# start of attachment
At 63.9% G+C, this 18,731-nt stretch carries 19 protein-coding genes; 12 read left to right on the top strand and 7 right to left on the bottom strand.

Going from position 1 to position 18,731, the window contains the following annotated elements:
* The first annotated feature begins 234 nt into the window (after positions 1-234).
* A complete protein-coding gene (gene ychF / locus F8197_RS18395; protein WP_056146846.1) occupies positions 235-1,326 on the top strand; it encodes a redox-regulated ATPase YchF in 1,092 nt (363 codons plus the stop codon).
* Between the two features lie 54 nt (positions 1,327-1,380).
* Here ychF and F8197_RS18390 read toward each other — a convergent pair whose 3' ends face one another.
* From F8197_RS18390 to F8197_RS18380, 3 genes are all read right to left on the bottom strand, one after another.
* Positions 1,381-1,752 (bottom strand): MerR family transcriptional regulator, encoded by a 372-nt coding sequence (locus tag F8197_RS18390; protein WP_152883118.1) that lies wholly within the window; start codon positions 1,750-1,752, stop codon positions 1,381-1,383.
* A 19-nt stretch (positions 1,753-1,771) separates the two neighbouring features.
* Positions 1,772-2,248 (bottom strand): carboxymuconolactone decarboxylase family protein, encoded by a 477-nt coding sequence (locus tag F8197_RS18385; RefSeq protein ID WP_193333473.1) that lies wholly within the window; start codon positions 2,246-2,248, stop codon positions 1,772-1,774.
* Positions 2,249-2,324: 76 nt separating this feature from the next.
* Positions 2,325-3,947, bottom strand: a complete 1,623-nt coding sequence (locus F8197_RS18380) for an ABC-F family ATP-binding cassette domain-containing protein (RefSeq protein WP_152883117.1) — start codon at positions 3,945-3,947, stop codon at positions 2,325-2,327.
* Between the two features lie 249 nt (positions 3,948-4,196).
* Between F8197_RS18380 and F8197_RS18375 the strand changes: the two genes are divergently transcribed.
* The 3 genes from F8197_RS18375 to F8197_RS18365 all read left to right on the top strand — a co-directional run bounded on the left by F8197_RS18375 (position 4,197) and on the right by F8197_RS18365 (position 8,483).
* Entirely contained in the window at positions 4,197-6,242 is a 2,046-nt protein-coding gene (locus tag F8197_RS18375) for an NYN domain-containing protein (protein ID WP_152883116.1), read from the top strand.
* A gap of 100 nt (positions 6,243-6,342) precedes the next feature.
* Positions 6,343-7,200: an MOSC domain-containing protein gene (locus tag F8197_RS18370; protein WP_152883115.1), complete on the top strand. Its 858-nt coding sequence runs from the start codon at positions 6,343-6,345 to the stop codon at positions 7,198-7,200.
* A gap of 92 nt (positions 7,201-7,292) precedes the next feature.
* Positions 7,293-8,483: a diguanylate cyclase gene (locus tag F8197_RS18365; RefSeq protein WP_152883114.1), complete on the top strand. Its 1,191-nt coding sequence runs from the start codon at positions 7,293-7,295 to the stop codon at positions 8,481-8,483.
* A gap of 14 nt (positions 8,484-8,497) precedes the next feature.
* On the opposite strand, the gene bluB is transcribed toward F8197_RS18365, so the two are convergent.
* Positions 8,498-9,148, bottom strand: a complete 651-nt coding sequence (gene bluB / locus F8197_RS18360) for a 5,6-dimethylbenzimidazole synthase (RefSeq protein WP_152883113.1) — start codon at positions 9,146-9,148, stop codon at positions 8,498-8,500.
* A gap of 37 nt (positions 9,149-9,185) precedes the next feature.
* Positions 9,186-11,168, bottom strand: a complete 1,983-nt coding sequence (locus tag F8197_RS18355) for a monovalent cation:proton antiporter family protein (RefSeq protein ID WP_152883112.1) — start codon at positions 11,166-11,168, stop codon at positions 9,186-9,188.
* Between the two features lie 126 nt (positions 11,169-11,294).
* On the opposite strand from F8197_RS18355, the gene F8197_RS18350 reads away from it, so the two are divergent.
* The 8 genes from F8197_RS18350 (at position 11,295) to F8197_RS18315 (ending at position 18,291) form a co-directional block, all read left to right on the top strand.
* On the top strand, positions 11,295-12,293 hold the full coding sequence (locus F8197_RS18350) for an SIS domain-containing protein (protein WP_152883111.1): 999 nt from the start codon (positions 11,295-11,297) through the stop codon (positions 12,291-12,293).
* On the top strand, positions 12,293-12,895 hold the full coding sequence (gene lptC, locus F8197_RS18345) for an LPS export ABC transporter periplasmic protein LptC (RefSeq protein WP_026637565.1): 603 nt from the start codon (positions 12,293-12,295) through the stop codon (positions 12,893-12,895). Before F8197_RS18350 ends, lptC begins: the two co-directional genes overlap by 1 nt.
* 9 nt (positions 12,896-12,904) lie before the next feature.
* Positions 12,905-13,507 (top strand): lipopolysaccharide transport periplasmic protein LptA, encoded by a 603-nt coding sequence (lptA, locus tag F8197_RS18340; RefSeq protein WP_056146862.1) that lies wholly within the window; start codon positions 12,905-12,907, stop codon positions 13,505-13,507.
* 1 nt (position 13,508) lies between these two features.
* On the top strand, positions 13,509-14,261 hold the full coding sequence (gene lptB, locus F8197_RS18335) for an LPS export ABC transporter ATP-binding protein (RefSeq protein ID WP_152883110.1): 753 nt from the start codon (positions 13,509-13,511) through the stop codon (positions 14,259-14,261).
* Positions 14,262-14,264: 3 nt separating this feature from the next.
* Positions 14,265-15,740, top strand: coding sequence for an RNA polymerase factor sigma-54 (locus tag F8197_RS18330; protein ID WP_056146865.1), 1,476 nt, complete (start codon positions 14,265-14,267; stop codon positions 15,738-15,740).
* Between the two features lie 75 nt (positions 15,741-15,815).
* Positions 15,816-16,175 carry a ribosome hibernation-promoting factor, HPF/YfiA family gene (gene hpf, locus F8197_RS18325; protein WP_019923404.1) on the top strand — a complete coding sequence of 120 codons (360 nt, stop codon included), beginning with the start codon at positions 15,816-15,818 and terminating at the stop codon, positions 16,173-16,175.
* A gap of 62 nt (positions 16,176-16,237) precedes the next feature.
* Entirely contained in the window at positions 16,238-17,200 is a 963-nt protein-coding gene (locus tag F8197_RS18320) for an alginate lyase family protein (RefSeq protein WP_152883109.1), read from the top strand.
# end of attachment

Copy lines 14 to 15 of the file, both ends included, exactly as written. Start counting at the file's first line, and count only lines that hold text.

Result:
* Between F8197_RS18380 and F8197_RS18375 the strand changes: the two genes are divergently transcribed.
* The 3 genes from F8197_RS18375 to F8197_RS18365 all read left to right on the top strand — a co-directional run bounded on the left by F8197_RS18375 (position 4,197) and on the right by F8197_RS18365 (position 8,483).